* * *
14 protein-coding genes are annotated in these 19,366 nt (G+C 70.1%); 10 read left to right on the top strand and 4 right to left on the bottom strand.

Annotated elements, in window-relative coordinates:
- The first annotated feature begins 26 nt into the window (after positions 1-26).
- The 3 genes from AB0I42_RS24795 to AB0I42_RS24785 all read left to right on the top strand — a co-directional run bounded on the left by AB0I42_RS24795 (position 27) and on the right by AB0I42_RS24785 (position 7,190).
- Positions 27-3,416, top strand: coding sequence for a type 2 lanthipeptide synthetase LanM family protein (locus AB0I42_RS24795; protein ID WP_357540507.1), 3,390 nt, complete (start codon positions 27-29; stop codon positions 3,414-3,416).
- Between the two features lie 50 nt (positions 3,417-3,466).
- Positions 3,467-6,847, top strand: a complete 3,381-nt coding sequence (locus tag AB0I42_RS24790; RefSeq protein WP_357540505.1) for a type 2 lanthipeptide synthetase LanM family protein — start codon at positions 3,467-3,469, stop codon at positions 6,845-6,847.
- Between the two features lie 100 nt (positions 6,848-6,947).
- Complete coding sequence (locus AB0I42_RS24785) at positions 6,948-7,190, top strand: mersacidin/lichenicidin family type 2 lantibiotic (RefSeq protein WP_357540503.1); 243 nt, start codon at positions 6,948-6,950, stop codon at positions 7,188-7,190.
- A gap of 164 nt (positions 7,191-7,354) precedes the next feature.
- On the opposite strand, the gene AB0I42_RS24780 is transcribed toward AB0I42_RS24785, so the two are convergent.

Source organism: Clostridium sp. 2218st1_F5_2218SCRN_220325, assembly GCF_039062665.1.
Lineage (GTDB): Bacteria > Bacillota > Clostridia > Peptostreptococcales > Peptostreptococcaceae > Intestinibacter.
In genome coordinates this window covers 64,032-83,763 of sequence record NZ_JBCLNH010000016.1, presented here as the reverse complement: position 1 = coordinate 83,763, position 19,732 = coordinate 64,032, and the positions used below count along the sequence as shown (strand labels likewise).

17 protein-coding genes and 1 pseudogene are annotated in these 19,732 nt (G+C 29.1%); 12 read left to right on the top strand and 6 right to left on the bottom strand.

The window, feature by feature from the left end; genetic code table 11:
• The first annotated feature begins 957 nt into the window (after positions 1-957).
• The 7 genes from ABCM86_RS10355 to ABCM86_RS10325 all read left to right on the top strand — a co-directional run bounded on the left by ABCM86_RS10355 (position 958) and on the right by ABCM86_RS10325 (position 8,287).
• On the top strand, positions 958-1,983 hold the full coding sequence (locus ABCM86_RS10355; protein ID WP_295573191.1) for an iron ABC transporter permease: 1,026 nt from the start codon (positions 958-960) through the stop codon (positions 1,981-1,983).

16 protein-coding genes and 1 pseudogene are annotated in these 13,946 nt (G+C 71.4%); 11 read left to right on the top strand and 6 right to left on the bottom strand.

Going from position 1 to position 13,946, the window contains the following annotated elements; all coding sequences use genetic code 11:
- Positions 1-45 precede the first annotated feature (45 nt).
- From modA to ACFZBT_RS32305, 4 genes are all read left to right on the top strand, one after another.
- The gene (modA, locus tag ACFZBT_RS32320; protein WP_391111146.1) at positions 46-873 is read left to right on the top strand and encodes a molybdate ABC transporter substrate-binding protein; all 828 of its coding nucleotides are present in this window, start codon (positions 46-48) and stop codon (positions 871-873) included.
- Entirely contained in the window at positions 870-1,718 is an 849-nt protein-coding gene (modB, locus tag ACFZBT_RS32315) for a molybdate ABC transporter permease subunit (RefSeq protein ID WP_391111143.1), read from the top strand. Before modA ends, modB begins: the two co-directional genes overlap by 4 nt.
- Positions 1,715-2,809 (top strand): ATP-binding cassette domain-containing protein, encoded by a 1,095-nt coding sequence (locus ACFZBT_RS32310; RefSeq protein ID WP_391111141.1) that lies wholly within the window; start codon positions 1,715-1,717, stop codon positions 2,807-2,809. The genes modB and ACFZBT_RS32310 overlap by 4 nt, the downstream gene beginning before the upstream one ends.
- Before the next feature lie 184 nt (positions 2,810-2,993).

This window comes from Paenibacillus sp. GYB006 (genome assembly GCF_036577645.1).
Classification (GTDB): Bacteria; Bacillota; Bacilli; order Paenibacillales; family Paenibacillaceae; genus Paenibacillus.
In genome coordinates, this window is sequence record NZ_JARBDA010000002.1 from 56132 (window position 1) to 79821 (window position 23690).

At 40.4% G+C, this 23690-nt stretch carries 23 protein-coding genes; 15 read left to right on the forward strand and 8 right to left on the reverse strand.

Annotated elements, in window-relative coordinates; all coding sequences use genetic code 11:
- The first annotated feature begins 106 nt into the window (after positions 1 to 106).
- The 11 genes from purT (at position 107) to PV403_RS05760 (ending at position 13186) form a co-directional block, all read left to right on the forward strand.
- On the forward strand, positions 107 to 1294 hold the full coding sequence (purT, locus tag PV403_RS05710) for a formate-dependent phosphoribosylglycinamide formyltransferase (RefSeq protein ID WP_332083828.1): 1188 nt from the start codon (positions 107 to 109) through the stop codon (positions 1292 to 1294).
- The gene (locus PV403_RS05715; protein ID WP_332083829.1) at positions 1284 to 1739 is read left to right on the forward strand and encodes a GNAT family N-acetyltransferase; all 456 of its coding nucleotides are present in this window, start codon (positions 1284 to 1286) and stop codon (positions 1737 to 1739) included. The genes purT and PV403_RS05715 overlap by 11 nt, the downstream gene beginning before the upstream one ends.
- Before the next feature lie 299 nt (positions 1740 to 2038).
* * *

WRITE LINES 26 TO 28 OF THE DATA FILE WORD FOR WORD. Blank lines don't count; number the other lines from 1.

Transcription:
- Positions 1,715-2,809 (top strand): ATP-binding cassette domain-containing protein, encoded by a 1,095-nt coding sequence (locus ACFZBT_RS32310; RefSeq protein ID WP_391111141.1) that lies wholly within the window; start codon positions 1,715-1,717, stop codon positions 2,807-2,809. The genes modB and ACFZBT_RS32310 overlap by 4 nt, the downstream gene beginning before the upstream one ends.
- Before the next feature lie 184 nt (positions 2,810-2,993).

This window comes from Paenibacillus sp. GYB006 (genome assembly GCF_036577645.1).